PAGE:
Hackers Attack Apple Prior to Launch Event, Demand Ransom - E Hacking News

Hackers Attack Apple Prior to Launch Event, Demand Ransom - E Hacking News

 

On the day when Apple was ready to declare a new series of products at its Spring Load Event, there happened a leak from an unexpected quarter. The infamous cybercrime gang REvil took the responsibility for stealing data and schematics from Apple's supplier 'Quanta computer' relating unreleased products. The gang also threatened to sell the data to the highest bidder if the target failed to pay a ransom of $50 Million. For the credibility of the attack, the hackers release caches of docs relating to upcoming MacBook Pros. iMac schematics have also been added since the last attacks. 

The suspenseful timing and links to Apple raise controversy about the attack. However, it is also a reflection towards the rising no of disturbing ransomware incidents that appear today. Hackers have evolved through years of developing their mass data encryption techniques to log targets out of their own devices. Presently, these gangs are more focused towards data theft and extortion as their primary means of attacks, while demanding hefty ransoms in the process. 

"Our team is negotiating the sale of large quantities of confidential drawings and gigabytes of personal data with several major brands. We recommend that Apple buy back the available data by May 1," said REvil in the stolen data post. Since the start, ransomware attacks have involved capturing the victim's device, encrypting files, and then demanding ransom through simple transactions, in return for providing the decryption key.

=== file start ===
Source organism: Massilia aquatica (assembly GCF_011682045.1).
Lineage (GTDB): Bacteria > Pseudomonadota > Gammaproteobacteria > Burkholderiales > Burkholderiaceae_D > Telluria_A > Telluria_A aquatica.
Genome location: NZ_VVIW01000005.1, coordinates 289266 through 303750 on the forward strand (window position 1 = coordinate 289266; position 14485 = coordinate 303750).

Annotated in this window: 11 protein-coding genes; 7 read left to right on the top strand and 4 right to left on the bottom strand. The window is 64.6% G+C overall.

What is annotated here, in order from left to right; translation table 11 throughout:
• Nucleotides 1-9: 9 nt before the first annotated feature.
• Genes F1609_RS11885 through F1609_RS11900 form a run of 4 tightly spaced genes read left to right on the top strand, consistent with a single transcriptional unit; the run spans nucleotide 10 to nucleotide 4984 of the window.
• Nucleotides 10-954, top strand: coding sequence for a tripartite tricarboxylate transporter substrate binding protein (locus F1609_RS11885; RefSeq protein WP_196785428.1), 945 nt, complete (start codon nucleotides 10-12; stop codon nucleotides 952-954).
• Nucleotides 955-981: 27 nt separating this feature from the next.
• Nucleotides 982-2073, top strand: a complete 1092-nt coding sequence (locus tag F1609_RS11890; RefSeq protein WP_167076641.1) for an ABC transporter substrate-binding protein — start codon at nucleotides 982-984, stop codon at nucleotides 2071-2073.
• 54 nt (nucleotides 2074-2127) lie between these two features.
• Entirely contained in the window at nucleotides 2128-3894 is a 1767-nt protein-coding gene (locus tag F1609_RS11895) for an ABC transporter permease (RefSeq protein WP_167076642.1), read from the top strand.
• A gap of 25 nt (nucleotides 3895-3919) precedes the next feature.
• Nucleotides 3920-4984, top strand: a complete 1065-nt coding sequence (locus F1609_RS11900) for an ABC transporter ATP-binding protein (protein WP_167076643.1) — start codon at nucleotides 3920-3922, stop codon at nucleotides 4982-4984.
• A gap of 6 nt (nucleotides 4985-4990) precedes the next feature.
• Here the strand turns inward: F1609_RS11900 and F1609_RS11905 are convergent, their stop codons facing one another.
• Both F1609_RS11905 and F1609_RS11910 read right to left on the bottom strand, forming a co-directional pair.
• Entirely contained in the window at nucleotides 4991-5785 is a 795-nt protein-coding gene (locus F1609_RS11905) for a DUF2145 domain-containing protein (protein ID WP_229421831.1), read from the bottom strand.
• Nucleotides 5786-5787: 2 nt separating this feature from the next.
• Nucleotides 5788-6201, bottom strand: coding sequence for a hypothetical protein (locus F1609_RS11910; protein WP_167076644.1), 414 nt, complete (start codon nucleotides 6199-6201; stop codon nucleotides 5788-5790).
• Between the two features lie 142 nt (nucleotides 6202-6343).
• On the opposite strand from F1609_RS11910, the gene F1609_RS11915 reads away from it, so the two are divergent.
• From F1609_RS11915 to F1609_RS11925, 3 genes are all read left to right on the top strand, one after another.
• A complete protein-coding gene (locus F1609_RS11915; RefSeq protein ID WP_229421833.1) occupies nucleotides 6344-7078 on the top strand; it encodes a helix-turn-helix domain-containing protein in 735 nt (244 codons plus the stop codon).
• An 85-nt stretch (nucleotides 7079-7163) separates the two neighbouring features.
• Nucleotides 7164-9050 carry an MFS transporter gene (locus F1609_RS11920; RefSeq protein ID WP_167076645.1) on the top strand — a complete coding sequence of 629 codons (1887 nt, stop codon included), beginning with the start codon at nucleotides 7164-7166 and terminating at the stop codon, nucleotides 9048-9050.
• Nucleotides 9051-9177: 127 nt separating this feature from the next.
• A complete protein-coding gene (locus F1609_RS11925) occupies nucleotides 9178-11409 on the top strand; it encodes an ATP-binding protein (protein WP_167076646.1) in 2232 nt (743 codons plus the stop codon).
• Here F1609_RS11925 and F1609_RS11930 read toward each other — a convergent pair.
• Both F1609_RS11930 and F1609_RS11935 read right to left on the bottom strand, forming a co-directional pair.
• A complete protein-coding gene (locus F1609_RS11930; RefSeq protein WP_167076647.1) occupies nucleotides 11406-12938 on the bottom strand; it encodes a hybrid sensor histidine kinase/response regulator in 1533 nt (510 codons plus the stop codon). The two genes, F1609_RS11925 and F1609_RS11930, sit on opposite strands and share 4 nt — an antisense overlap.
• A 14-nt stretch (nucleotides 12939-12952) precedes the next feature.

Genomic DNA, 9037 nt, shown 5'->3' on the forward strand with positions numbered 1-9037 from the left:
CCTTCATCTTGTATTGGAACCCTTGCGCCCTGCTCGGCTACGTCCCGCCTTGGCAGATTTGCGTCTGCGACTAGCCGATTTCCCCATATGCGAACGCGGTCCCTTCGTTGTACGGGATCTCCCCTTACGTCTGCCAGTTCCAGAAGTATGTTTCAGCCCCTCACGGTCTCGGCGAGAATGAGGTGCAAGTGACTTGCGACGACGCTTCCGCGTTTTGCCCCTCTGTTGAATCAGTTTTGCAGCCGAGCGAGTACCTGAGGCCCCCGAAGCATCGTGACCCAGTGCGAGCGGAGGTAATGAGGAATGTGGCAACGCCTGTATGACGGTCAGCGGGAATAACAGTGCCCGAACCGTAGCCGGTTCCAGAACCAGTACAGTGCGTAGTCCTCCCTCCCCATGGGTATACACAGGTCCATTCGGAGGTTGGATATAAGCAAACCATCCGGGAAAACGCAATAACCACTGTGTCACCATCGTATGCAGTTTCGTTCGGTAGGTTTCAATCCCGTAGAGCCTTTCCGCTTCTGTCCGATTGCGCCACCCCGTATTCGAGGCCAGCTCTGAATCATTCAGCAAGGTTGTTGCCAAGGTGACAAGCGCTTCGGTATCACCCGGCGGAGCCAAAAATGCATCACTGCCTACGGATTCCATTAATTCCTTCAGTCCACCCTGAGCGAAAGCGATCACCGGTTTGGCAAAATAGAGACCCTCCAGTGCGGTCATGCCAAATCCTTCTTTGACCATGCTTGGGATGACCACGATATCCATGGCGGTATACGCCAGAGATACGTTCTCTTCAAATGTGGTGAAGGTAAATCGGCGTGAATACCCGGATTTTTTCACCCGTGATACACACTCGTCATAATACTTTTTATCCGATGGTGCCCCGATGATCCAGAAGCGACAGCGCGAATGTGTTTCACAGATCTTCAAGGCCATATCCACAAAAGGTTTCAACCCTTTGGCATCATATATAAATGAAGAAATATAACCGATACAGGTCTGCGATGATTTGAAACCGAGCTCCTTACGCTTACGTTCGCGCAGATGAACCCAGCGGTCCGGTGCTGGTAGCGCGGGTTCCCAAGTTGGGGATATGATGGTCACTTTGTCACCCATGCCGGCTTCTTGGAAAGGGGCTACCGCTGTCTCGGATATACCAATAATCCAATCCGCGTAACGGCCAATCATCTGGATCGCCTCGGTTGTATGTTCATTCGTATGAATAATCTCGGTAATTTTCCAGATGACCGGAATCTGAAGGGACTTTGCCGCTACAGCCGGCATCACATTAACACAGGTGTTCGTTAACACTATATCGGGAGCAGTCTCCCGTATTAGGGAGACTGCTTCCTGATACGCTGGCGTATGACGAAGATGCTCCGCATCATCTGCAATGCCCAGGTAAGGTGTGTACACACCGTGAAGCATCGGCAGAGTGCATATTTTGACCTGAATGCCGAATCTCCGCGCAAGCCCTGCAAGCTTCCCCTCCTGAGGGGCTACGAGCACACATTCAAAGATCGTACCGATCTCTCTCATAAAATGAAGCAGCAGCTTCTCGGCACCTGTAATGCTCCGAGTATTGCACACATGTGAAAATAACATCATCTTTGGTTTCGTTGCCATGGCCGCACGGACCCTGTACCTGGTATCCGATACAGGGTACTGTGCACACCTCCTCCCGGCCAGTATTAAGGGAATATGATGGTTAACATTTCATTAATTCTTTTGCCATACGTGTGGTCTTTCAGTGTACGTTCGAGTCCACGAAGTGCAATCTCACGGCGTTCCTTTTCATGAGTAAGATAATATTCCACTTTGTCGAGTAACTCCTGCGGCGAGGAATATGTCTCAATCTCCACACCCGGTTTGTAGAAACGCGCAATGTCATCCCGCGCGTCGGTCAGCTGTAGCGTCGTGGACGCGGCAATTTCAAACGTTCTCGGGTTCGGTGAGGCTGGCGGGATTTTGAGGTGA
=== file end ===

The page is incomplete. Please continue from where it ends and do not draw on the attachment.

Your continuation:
Now, however, hackers have moved towards a unique approach, along with encrypting the files, they steal files and threaten to leak them, this gives them leverage over their victim, assuring ransom payment. Even if the victim recovers his data, the risk of a hacker leaking his data still persists. The Wired reports, "and in the past couple of years, prominent ransomware gangs like Maze have established the approach. Today incorporating extortion is increasingly the norm. And groups have even taken it a step further, as is the case with REvil and Quanta, focusing completely on data theft and extortion and not bothering to encrypt files at all."

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